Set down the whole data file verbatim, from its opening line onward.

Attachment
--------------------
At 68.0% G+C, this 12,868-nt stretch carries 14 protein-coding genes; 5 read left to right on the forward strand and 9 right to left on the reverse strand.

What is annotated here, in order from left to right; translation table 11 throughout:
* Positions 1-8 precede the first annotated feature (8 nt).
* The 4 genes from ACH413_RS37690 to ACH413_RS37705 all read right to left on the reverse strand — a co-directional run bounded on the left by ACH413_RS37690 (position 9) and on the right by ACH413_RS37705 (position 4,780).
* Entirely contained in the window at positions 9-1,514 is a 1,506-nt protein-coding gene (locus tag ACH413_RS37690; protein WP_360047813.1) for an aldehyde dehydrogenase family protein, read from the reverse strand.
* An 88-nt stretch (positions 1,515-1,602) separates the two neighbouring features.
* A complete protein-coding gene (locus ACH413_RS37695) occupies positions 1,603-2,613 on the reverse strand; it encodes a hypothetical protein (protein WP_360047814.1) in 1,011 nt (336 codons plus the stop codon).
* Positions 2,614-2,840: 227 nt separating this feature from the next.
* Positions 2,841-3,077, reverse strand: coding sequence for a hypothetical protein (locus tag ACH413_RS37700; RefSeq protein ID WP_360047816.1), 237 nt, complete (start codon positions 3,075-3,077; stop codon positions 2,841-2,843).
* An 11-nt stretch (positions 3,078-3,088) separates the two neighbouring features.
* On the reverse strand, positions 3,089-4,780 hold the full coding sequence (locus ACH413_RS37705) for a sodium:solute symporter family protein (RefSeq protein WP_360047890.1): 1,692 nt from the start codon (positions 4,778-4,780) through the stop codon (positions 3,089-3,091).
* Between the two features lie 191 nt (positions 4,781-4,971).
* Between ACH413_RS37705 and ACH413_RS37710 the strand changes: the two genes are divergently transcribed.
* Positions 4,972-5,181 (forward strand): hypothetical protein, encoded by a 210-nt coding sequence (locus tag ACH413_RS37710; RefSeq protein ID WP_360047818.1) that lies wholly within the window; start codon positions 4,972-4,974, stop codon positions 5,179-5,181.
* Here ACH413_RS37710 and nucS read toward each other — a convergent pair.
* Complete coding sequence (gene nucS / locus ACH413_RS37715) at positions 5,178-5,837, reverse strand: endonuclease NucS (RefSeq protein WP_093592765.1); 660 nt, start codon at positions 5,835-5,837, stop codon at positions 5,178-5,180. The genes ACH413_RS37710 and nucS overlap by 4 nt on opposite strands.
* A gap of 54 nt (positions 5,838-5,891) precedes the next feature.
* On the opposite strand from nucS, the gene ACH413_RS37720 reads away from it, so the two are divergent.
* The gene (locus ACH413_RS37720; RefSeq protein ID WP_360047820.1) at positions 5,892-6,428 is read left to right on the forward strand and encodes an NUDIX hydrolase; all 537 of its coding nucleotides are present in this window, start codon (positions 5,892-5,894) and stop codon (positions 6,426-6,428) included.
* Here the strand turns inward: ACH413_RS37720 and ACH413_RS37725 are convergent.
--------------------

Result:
At 68.0% G+C, this 12,868-nt stretch carries 14 protein-coding genes; 5 read left to right on the forward strand and 9 right to left on the reverse strand.

What is annotated here, in order from left to right; translation table 11 throughout:
* Positions 1-8 precede the first annotated feature (8 nt).
* The 4 genes from ACH413_RS37690 to ACH413_RS37705 all read right to left on the reverse strand — a co-directional run bounded on the left by ACH413_RS37690 (position 9) and on the right by ACH413_RS37705 (position 4,780).
* Entirely contained in the window at positions 9-1,514 is a 1,506-nt protein-coding gene (locus tag ACH413_RS37690; protein WP_360047813.1) for an aldehyde dehydrogenase family protein, read from the reverse strand.
* An 88-nt stretch (positions 1,515-1,602) separates the two neighbouring features.
* A complete protein-coding gene (locus ACH413_RS37695) occupies positions 1,603-2,613 on the reverse strand; it encodes a hypothetical protein (protein WP_360047814.1) in 1,011 nt (336 codons plus the stop codon).
* Positions 2,614-2,840: 227 nt separating this feature from the next.
* Positions 2,841-3,077, reverse strand: coding sequence for a hypothetical protein (locus tag ACH413_RS37700; RefSeq protein ID WP_360047816.1), 237 nt, complete (start codon positions 3,075-3,077; stop codon positions 2,841-2,843).
* An 11-nt stretch (positions 3,078-3,088) separates the two neighbouring features.
* On the reverse strand, positions 3,089-4,780 hold the full coding sequence (locus ACH413_RS37705) for a sodium:solute symporter family protein (RefSeq protein WP_360047890.1): 1,692 nt from the start codon (positions 4,778-4,780) through the stop codon (positions 3,089-3,091).
* Between the two features lie 191 nt (positions 4,781-4,971).
* Between ACH413_RS37705 and ACH413_RS37710 the strand changes: the two genes are divergently transcribed.
* Positions 4,972-5,181 (forward strand): hypothetical protein, encoded by a 210-nt coding sequence (locus tag ACH413_RS37710; RefSeq protein ID WP_360047818.1) that lies wholly within the window; start codon positions 4,972-4,974, stop codon positions 5,179-5,181.
* Here ACH413_RS37710 and nucS read toward each other — a convergent pair.
* Complete coding sequence (gene nucS / locus ACH413_RS37715) at positions 5,178-5,837, reverse strand: endonuclease NucS (RefSeq protein WP_093592765.1); 660 nt, start codon at positions 5,835-5,837, stop codon at positions 5,178-5,180. The genes ACH413_RS37710 and nucS overlap by 4 nt on opposite strands.
* A gap of 54 nt (positions 5,838-5,891) precedes the next feature.
* On the opposite strand from nucS, the gene ACH413_RS37720 reads away from it, so the two are divergent.
* The gene (locus ACH413_RS37720; RefSeq protein ID WP_360047820.1) at positions 5,892-6,428 is read left to right on the forward strand and encodes an NUDIX hydrolase; all 537 of its coding nucleotides are present in this window, start codon (positions 5,892-5,894) and stop codon (positions 6,426-6,428) included.
* Here the strand turns inward: ACH413_RS37720 and ACH413_RS37725 are convergent.